The trial of PTT K (receiving no direct sunlight) and PTT L (receiving direct sunlight) in August and September 2004 in Brisbane, Australia, and their subsequent deployment on little red flying foxes (Pteropus scapulatus) in October 2005 in northern Australia, until December 2005 when their transmission ceased due to low battery voltage. PTT H deployed on a Malayan flying fox (Pteropus vampyrus) in August 2005 in southern Peninsular Malaysia before being hunted. PTT Q deployed on a black flying fox (Pteropus alecto) in July 2006 in western Papua New Guinea remained active until June 2007.

Study 3: Location Class Error

The mean error between Argos reported locations and actual PTT locations was 199 m (SD  = 128, n = 43) for LC error 3, 306 m (SD  = 165, n = 17) for LC error 2, 1403 m (SD  = 2346, n = 7) for LC error 1, and 3679 m (SD  = 1523, n = 2) for LC error class 0.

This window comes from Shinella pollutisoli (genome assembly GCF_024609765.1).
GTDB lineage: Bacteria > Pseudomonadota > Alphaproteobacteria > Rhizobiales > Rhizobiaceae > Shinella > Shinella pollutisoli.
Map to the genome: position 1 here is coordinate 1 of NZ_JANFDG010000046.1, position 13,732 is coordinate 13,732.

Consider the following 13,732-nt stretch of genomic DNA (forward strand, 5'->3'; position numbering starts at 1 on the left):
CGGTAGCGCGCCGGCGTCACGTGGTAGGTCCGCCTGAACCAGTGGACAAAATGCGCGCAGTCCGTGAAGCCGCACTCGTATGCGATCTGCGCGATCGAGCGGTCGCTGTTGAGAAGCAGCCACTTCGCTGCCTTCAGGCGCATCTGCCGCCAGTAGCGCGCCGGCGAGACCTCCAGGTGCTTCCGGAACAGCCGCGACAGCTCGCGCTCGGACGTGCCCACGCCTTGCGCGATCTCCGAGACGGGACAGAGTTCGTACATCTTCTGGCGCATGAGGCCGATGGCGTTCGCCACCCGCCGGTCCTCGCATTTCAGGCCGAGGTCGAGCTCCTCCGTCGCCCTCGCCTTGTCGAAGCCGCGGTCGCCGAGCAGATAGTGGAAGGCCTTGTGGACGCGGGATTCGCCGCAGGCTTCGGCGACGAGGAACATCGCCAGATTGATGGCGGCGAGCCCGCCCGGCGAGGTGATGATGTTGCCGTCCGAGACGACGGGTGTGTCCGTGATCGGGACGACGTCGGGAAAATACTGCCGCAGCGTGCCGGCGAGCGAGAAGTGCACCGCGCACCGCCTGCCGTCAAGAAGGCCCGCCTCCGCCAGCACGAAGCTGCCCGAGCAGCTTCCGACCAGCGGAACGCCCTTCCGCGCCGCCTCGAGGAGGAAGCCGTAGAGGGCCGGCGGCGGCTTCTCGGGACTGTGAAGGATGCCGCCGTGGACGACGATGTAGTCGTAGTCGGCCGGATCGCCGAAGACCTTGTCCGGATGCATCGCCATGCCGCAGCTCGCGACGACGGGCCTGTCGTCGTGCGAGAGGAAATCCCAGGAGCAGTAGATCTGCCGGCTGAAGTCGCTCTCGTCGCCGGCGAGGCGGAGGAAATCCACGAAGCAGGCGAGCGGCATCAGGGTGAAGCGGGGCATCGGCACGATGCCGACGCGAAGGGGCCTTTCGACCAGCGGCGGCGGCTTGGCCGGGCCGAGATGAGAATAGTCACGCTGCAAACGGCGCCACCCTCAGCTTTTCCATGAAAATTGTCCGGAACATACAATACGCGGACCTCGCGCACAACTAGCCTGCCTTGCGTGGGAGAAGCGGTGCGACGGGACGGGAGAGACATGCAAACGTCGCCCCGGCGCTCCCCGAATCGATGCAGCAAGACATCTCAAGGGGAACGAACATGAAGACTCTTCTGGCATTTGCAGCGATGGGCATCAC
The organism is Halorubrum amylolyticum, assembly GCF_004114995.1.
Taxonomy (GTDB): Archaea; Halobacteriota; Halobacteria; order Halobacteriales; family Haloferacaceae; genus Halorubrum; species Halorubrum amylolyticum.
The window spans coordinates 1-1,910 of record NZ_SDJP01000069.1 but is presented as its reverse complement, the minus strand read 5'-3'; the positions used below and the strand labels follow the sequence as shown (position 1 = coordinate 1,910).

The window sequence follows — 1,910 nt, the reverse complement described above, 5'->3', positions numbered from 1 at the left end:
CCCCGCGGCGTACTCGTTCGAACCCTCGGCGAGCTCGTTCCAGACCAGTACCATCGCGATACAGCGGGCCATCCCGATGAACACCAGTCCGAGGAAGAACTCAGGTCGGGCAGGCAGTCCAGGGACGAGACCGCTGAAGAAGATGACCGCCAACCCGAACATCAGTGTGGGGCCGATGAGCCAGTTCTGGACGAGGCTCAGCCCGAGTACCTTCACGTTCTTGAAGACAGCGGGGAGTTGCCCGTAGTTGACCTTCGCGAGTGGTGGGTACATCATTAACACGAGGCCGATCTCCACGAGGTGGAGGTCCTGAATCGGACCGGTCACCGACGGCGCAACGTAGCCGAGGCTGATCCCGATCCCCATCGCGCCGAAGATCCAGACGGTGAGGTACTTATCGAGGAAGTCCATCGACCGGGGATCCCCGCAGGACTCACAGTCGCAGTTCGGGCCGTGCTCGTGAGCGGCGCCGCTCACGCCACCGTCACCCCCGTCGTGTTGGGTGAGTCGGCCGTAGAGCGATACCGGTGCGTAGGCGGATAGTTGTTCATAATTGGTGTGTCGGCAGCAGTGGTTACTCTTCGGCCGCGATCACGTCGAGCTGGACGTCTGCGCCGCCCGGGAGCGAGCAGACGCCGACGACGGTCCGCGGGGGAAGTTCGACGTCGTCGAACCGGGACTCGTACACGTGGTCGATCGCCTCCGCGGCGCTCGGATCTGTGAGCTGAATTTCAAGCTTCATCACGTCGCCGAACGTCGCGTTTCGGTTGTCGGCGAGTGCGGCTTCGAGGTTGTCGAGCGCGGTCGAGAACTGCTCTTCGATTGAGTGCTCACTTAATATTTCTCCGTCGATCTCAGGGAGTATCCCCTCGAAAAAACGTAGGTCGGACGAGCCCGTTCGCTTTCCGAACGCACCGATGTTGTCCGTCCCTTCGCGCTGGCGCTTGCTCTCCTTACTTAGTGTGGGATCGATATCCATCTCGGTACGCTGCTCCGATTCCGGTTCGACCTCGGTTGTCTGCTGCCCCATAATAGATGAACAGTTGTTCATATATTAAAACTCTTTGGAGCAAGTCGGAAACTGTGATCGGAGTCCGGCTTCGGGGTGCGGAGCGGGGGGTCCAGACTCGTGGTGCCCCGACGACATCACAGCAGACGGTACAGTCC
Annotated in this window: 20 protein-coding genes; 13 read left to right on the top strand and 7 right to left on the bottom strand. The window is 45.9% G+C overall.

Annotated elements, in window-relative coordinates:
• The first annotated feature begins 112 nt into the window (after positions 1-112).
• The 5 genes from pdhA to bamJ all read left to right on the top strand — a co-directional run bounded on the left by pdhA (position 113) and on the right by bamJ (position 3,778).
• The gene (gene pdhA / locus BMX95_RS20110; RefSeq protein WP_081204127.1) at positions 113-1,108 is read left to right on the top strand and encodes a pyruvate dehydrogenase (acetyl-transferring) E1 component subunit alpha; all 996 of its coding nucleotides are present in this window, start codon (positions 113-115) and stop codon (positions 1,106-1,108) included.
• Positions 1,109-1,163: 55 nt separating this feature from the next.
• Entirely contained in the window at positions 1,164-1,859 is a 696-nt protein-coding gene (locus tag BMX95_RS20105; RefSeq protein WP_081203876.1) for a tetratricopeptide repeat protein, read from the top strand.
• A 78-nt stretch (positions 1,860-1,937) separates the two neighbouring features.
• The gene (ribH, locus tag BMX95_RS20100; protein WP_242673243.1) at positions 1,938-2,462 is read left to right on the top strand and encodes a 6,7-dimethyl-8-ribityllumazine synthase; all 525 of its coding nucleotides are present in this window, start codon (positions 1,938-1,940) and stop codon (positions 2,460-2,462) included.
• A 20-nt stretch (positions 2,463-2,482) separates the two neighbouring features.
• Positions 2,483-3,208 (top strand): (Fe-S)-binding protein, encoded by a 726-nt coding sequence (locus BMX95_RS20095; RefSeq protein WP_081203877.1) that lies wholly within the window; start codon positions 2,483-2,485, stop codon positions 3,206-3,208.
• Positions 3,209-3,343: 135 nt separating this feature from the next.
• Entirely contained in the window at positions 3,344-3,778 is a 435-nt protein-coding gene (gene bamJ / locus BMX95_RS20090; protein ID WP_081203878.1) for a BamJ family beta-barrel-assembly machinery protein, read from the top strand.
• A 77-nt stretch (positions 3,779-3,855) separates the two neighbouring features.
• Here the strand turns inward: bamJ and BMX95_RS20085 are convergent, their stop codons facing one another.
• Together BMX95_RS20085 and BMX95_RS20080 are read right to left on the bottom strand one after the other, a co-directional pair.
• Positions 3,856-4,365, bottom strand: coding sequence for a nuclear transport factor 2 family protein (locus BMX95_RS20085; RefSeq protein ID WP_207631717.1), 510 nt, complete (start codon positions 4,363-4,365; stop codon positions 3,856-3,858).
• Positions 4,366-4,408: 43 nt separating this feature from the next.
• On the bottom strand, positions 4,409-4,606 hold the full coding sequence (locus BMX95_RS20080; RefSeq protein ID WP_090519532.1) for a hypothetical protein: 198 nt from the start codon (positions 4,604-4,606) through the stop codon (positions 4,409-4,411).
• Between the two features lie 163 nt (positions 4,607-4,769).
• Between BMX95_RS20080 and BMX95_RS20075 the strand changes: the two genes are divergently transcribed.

Study 4: Captive bat studies

In the first trial, none of the five P. alecto showed any serious adverse effect of collaring. All were observed to eat, groom, move, and otherwise behave normally. Bats 1–3 showed mild reddening of the skin underneath the collar until day 9, but not subsequently. Bat 4 lost one rivet from its collar on day 7. Bat 5 developed a 7 mm diameter callus either side of the trachea from day 9. All bats had re-orientated their 180° rotated collars on day 10.